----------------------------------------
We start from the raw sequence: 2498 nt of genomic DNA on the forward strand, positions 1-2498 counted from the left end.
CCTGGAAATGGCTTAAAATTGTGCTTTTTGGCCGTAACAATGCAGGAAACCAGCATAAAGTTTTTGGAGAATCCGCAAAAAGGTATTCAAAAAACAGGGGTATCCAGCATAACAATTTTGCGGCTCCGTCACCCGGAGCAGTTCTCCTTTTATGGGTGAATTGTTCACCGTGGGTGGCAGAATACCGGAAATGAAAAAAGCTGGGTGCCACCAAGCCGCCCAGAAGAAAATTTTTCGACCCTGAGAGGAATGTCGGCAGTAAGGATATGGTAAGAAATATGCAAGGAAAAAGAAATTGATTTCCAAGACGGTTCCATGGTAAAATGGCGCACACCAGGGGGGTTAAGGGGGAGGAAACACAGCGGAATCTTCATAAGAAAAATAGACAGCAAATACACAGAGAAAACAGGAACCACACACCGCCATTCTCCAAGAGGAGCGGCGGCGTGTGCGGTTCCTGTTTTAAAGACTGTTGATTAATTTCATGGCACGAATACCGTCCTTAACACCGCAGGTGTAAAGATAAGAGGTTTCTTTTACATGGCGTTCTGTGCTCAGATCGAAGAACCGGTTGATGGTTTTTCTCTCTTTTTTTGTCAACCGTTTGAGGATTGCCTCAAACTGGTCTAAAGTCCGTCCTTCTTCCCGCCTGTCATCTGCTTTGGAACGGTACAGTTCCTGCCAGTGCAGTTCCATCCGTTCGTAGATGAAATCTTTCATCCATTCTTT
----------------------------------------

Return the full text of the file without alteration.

We start from the raw sequence: 2498 nt of genomic DNA on the forward strand, positions 1-2498 counted from the left end.
CCTGGAAATGGCTTAAAATTGTGCTTTTTGGCCGTAACAATGCAGGAAACCAGCATAAAGTTTTTGGAGAATCCGCAAAAAGGTATTCAAAAAACAGGGGTATCCAGCATAACAATTTTGCGGCTCCGTCACCCGGAGCAGTTCTCCTTTTATGGGTGAATTGTTCACCGTGGGTGGCAGAATACCGGAAATGAAAAAAGCTGGGTGCCACCAAGCCGCCCAGAAGAAAATTTTTCGACCCTGAGAGGAATGTCGGCAGTAAGGATATGGTAAGAAATATGCAAGGAAAAAGAAATTGATTTCCAAGACGGTTCCATGGTAAAATGGCGCACACCAGGGGGGTTAAGGGGGAGGAAACACAGCGGAATCTTCATAAGAAAAATAGACAGCAAATACACAGAGAAAACAGGAACCACACACCGCCATTCTCCAAGAGGAGCGGCGGCGTGTGCGGTTCCTGTTTTAAAGACTGTTGATTAATTTCATGGCACGAATACCGTCCTTAACACCGCAGGTGTAAAGATAAGAGGTTTCTTTTACATGGCGTTCTGTGCTCAGATCGAAGAACCGGTTGATGGTTTTTCTCTCTTTTTTTGTCAACCGTTTGAGGATTGCCTCAAACTGGTCTAAAGTCCGTCCTTCTTCCCGCCTGTCATCTGCTTTGGAACGGTACAGTTCCTGCCAGTGCAGTTCCATCCGTTCGTAGATGAAATCTTTCATCCATTCTTT